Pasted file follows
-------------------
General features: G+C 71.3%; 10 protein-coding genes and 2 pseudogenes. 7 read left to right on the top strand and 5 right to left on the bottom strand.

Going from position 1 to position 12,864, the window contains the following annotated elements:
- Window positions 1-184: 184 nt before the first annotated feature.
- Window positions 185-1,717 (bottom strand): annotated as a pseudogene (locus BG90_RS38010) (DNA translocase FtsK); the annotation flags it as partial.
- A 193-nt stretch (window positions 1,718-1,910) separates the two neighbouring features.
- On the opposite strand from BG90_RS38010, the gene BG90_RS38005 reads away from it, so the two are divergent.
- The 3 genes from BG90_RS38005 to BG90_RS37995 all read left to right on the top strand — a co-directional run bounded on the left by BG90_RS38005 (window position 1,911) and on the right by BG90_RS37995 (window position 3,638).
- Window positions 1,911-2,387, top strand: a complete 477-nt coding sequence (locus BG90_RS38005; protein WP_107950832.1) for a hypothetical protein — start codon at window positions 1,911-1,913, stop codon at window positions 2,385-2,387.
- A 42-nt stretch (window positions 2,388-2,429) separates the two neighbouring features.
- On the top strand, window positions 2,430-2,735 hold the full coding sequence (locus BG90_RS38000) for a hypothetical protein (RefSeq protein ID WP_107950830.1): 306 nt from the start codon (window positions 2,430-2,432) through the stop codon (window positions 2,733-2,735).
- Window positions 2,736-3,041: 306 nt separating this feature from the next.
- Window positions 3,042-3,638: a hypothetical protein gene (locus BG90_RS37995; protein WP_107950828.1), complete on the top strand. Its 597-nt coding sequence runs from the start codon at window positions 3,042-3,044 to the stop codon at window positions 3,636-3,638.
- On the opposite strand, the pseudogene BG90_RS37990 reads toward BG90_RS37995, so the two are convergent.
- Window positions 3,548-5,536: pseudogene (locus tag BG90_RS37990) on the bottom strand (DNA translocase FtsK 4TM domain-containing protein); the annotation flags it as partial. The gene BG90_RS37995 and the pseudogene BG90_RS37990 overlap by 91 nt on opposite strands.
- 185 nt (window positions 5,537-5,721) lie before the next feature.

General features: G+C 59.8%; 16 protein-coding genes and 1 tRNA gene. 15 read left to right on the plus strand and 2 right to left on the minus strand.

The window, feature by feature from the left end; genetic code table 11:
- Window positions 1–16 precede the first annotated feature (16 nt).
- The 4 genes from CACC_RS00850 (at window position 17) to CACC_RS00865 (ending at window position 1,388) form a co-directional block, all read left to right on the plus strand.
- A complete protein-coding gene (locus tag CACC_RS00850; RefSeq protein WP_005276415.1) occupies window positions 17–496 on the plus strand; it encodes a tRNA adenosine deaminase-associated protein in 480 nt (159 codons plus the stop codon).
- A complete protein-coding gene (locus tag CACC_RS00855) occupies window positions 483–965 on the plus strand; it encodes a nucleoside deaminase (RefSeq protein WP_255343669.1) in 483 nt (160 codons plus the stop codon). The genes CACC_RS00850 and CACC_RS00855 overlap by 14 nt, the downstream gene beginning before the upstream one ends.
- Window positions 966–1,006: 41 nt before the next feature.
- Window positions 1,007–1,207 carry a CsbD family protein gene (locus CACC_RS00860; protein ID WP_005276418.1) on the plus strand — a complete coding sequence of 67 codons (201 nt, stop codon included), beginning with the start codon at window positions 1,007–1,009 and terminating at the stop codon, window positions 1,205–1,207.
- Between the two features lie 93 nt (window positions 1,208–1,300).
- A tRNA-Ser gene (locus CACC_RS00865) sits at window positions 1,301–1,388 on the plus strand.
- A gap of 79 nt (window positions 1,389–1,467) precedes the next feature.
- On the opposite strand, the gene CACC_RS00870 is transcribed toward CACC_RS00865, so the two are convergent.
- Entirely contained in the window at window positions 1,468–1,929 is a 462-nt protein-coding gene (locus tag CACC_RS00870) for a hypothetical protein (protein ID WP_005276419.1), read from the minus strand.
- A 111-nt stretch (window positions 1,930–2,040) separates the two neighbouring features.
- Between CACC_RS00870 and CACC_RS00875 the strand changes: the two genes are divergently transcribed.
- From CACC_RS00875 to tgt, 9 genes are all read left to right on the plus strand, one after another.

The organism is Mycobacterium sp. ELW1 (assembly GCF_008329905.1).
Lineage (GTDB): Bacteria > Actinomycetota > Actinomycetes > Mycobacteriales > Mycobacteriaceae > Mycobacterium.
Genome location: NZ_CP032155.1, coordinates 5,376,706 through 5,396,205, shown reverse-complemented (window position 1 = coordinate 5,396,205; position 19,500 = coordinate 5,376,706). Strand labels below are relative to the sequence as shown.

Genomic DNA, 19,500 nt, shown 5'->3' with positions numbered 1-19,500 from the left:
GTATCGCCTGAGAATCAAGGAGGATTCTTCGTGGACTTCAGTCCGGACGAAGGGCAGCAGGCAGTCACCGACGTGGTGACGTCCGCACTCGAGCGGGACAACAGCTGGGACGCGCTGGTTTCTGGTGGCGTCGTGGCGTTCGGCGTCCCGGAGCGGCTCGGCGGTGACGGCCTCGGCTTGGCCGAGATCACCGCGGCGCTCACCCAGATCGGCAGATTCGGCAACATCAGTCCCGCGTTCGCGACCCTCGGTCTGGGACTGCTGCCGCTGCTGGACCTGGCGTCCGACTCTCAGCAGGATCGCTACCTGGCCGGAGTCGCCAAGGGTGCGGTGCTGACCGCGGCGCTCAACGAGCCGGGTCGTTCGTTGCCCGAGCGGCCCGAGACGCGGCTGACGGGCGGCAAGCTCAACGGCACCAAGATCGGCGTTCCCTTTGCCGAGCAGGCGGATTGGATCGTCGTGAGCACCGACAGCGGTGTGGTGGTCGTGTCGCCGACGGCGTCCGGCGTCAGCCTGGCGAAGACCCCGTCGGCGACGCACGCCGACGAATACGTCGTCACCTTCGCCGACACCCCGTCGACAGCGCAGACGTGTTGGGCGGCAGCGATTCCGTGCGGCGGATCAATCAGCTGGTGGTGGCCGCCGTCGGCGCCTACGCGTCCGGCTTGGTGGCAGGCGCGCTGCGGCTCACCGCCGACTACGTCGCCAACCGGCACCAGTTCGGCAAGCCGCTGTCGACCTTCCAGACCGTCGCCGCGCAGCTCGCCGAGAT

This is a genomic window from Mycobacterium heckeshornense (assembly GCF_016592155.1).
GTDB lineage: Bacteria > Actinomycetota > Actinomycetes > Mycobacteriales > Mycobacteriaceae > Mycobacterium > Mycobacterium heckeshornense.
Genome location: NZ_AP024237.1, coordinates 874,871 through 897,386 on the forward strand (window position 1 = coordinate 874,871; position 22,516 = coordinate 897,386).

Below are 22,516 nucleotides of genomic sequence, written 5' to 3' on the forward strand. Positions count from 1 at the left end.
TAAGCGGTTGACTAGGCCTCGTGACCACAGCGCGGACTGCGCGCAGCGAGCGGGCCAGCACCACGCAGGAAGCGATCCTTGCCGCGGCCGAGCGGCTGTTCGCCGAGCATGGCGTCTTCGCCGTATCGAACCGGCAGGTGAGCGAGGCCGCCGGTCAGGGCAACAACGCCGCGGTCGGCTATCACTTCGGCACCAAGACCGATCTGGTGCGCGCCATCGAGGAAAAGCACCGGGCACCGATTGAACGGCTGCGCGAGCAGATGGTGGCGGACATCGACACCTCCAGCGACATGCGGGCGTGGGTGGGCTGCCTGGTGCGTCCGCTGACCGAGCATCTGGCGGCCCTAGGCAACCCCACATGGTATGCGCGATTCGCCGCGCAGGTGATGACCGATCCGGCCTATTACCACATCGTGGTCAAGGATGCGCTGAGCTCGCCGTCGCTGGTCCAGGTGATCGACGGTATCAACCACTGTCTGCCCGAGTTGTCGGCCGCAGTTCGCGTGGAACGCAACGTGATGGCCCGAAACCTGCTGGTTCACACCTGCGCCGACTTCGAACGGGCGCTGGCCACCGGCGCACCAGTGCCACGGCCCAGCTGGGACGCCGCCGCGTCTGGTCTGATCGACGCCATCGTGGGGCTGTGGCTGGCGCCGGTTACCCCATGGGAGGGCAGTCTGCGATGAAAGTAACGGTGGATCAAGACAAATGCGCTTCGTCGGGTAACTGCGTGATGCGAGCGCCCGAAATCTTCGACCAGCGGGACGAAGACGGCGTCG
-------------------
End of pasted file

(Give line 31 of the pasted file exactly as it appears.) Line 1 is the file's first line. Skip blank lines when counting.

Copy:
- From CACC_RS00875 to tgt, 9 genes are all read left to right on the plus strand, one after another.